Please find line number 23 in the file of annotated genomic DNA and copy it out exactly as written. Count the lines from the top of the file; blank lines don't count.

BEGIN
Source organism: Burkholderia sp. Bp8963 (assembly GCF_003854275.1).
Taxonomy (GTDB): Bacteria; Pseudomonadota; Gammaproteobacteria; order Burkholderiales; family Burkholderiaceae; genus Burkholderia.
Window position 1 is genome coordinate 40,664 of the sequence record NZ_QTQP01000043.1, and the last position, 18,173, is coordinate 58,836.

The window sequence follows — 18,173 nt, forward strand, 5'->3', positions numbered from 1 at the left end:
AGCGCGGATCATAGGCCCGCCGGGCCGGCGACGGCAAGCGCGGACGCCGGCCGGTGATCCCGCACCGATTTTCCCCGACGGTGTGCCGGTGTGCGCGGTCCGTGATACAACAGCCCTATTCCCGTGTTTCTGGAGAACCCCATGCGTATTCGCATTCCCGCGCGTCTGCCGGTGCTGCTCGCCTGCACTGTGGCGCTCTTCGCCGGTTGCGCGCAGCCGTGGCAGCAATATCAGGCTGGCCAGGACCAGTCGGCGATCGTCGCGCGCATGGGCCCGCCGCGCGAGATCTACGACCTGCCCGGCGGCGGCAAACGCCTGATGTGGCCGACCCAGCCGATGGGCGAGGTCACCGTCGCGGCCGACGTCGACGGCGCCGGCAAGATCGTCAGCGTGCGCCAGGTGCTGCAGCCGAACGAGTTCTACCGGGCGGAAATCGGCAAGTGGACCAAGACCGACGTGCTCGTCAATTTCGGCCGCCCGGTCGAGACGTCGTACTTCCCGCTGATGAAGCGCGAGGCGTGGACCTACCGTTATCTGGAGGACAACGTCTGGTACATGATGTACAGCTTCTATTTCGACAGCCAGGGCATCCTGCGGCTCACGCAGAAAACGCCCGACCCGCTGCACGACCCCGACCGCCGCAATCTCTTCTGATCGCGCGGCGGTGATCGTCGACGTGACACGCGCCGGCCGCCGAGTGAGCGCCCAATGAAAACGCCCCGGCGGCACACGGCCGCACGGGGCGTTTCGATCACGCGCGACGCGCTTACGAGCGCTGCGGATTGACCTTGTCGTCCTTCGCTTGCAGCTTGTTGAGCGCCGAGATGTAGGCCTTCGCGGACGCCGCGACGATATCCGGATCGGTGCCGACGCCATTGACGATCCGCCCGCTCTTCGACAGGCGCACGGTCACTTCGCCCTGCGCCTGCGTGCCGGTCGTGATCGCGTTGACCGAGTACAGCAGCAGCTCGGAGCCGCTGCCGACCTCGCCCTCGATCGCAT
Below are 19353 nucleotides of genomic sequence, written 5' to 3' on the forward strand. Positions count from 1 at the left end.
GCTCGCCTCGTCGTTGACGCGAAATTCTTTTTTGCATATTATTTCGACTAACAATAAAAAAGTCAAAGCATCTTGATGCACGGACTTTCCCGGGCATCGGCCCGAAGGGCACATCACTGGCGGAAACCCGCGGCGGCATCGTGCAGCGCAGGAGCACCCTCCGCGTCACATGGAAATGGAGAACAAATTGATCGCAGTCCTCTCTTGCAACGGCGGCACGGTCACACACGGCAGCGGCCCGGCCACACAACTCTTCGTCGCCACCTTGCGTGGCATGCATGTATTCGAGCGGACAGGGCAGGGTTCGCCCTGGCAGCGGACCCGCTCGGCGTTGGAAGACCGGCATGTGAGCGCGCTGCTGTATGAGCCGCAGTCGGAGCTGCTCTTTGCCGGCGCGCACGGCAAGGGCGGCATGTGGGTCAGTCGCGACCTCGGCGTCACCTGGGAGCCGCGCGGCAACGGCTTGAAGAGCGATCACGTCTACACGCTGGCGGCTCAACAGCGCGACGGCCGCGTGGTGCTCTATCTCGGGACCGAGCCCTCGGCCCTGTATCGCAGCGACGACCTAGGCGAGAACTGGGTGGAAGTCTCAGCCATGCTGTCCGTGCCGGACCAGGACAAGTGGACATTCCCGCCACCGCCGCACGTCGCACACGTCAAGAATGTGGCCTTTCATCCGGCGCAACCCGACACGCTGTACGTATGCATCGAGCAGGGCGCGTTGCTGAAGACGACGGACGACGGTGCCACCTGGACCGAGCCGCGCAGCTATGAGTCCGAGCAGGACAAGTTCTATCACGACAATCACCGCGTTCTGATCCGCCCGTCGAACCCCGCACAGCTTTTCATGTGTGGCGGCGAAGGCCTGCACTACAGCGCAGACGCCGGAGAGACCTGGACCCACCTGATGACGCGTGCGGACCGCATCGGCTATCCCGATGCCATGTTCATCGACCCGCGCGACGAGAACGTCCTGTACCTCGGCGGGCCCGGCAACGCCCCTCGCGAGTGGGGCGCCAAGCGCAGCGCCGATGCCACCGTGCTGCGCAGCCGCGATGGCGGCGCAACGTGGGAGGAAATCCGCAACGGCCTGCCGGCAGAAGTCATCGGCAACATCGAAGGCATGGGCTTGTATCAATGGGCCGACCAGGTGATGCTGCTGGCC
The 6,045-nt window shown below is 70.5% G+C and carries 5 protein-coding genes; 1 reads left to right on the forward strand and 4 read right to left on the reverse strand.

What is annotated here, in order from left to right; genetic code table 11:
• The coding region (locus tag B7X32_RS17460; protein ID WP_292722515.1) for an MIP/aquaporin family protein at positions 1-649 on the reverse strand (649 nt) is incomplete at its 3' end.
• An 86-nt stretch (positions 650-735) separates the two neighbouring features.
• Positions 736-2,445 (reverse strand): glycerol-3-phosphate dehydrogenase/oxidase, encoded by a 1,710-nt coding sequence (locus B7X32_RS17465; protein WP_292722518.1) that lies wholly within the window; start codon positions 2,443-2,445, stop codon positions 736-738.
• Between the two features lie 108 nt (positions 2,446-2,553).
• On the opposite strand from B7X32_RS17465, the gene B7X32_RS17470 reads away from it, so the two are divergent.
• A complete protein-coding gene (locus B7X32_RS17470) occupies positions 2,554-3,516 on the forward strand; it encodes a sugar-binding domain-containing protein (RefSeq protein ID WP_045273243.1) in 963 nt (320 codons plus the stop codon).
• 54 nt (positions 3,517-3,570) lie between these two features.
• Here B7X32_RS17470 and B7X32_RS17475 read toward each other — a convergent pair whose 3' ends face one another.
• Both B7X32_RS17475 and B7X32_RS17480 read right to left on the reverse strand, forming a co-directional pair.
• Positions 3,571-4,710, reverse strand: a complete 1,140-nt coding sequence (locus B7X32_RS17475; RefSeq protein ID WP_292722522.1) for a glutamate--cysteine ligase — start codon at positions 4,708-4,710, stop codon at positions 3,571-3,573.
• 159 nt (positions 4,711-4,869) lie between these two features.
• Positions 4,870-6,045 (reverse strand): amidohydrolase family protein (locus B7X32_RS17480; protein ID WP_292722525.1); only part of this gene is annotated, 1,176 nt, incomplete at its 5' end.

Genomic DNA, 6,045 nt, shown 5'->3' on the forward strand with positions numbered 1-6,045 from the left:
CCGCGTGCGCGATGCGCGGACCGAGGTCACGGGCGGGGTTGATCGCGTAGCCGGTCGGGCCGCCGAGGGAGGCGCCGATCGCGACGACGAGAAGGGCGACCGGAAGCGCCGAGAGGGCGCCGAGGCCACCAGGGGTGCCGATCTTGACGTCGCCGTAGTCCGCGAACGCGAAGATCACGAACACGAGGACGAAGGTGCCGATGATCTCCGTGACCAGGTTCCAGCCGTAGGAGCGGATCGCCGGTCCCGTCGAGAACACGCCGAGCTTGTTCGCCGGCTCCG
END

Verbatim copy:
CCGCGTGCGCGATGCGCGGACCGAGGTCACGGGCGGGGTTGATCGCGTAGCCGGTCGGGCCGCCGAGGGAGGCGCCGATCGCGACGACGAGAAGGGCGACCGGAAGCGCCGAGAGGGCGCCGAGGCCACCAGGGGTGCCGATCTTGACGTCGCCGTAGTCCGCGAACGCGAAGATCACGAACACGAGGACGAAGGTGCCGATGATCTCCGTGACCAGGTTCCAGCCGTAGGAGCGGATCGCCGGTCCCGTCGAGAACACGCCGAGCTTGTTCGCCGGCTCCG